Finally! Like golf courses and gyms, motorsports facilities are now “allowed” to open in Washington state. We can get back to doing what we love with our track families and friends.
Unfortunately, the announcement came three days after several organizations had announced “go/no-go” dates for events that were already on the calendar at local tracks. Those events were subsequently cancelled and refunded. So, that presented an opportunity. Tracks are legally allowed to operate with dates available but no customers. For those that have organized a track event, you know that the hard part starts now.
Undaunted, a couple hearty souls that REALLY wanted to get back to the track took on the task of figuring out how to make a sanctioned, last-minute track event happen. This meant working with their local and national club chapters. Arranging for turn workers, safety, medical and insurance for the whole event. Most importantly, creating and documenting a plan for safely conducting a track day in the age of COVID 19. This is uncharted territory but they charged ahead anyway.
After a couple of days of coercing, cajoling and finagling, the organizers got the go-ahead. The event was set up on Motorsportreg.com and advertised through social media and club email. They wrote and distributed updated safety and behavior rules for the event. They held a mandatory, virtual drivers meeting to prevent the need for a largish gathering at the track. All of the virus-specific guidelines were worked through in detail during that meeting and they opened up for Q and A to ensure that everyone knew exactly what to expect during the event. Lets just say that there were a lot of grown men that were excited as a bunch of little girls.
The morning of the event was just like any other, with the exception of traffic. There was none (with the exception of a Minvan and a Prius who still couldn’t figure out how to co-exist on an otherwise empty freeway). Anyway, check-in for the 30 plus participants was uneventful but with the added bonus of trying to understand each other while wearing masks. Cars, trucks and trailers flowed in and set up a couple of slots apart per the guidelines. EZ ups went up and tires/tools came out just like any other event. The one take-away was that masks, exertion and glasses don’t get along. Lots of struggling to keep glasses from fogging up while getting tires mounted and last-minute checks done.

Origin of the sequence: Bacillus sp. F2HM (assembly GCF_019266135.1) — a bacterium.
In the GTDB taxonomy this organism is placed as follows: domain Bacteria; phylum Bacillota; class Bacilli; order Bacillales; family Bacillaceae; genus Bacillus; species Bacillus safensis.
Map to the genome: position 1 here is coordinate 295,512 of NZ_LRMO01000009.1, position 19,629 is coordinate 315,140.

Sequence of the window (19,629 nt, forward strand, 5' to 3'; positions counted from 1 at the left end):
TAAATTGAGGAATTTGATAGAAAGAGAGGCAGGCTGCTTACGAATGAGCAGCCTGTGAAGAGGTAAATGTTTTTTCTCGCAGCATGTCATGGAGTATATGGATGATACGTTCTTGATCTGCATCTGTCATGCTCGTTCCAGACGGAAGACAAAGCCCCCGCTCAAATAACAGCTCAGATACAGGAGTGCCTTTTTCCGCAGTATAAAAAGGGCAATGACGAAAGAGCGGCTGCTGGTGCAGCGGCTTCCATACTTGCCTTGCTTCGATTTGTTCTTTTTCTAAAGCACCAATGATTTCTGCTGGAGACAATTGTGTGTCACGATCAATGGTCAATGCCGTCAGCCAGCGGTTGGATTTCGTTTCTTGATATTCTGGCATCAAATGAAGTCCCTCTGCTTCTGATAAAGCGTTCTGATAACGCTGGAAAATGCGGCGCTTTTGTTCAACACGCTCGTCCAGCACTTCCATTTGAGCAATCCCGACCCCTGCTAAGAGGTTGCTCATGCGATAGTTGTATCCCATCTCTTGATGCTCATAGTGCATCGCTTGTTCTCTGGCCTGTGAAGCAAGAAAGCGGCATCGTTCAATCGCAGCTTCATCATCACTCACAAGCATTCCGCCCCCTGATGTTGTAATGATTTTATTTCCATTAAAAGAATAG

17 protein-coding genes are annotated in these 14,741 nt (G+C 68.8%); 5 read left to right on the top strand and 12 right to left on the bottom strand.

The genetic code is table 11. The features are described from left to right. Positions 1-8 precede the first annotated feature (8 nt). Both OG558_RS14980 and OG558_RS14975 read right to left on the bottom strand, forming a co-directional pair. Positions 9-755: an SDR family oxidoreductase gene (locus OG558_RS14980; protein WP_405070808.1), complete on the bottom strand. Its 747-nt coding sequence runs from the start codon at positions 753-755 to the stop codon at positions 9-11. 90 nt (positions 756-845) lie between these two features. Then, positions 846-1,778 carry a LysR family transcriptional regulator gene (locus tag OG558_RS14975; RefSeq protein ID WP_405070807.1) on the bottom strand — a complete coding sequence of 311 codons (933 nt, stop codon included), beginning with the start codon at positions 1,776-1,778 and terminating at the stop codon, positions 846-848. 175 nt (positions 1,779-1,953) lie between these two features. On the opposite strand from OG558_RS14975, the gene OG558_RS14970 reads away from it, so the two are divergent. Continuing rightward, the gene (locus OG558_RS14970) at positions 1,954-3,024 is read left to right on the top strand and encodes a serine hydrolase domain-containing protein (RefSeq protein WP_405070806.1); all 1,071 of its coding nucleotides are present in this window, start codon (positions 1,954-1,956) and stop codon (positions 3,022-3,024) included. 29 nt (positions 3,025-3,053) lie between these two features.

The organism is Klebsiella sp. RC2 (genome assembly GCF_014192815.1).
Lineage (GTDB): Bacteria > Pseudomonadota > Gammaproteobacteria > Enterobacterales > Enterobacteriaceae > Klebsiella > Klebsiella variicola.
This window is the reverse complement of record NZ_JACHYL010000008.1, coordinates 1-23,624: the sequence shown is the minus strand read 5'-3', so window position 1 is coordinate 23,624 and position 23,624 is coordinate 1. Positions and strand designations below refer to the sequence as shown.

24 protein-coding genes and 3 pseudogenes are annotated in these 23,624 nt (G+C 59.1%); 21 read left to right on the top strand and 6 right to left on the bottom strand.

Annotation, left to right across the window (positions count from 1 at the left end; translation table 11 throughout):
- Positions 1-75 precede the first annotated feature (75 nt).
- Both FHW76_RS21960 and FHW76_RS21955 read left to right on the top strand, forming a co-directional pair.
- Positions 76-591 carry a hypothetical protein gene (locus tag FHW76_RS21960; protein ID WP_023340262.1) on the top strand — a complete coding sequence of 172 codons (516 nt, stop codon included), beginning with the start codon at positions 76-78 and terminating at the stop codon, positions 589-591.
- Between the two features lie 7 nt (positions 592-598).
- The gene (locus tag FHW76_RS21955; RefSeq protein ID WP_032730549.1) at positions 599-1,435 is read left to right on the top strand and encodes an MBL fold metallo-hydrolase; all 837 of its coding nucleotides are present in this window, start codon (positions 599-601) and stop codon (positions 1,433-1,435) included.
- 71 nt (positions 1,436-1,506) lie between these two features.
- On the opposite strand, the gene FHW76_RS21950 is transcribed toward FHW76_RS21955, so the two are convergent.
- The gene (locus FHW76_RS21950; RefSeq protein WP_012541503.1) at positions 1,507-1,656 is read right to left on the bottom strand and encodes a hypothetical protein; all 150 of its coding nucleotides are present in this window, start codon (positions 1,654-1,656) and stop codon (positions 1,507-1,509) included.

The final announcements and instructions were given over the paddock loud speaker while everyone stayed in their socially-distanced pit locations. Turn workers then proceeded to their corner stations in individual vehicles and the paddock awakened with the long-awaited sound of engines barking to life. Cars hit the track and we all settled into the regular cadence of run groups heading out while others finish their sessions.
Man, it felt good to be at the track thinking about “car stuff”. Everything was feeling pretty normal until the first test of the new rules reared its head. The steering rack on a friend’s race car developed a case of “one-way-itis”. This would normally entail all hands on deck. Two people at a time under the car and two others transferring tools and parts. Another tech not far away offering technical advice and inspecting the parts coming off the car. Now, its one person under the car only. The rest of us are fanned out around the front of the car six feet away from each other trying decipher his account of what he thinks is going on with the rack. When he gets to the point where he’d like someone else to look at what he thinks is the problem, he slides out and another slides in. Rinse and repeat until a plan is formulated. This process takes about three times as long as the “normal” procedure. But, that’s OK. We’re at the track and the problem is being addressed.
On the whole, the event went off as a pretty normal track day (with the exception of the masks). Everyone got a bunch of track time on a beautiful spring day. We got to do what we love if not as closely as we’d like. We’ll take this first event as good benchmark that our hobby can be undertaken safely going forward with some caution and common sense. As more events ramp up in the following weeks, we’ll continue to build on learnings from each event and continue to shape the rules to fit our new reality.
On a personal note, I was there to photograph the event and be available to drive if an owner or team wanted me to do some testing. Unfortunately, I found out after arriving that photographers are considered “non-essential”. I wasn’t allowed to carry out my normal track-side duties. Understandable as the track is desperate to get back to operations with as few variables as possible. Disappointing for me as this is a part of my business as well and I’ve been shut down since March. I didn’t waste the morning though. I grabbed a camera and shot the only available turn complex from a public area that was not in the paddock and not in spectator areas. As I was non-essential, I packed it up before lunch and had a nice conversation with track management on the way out. We’re hopeful that “non-essentials” will be included sooner rather than later.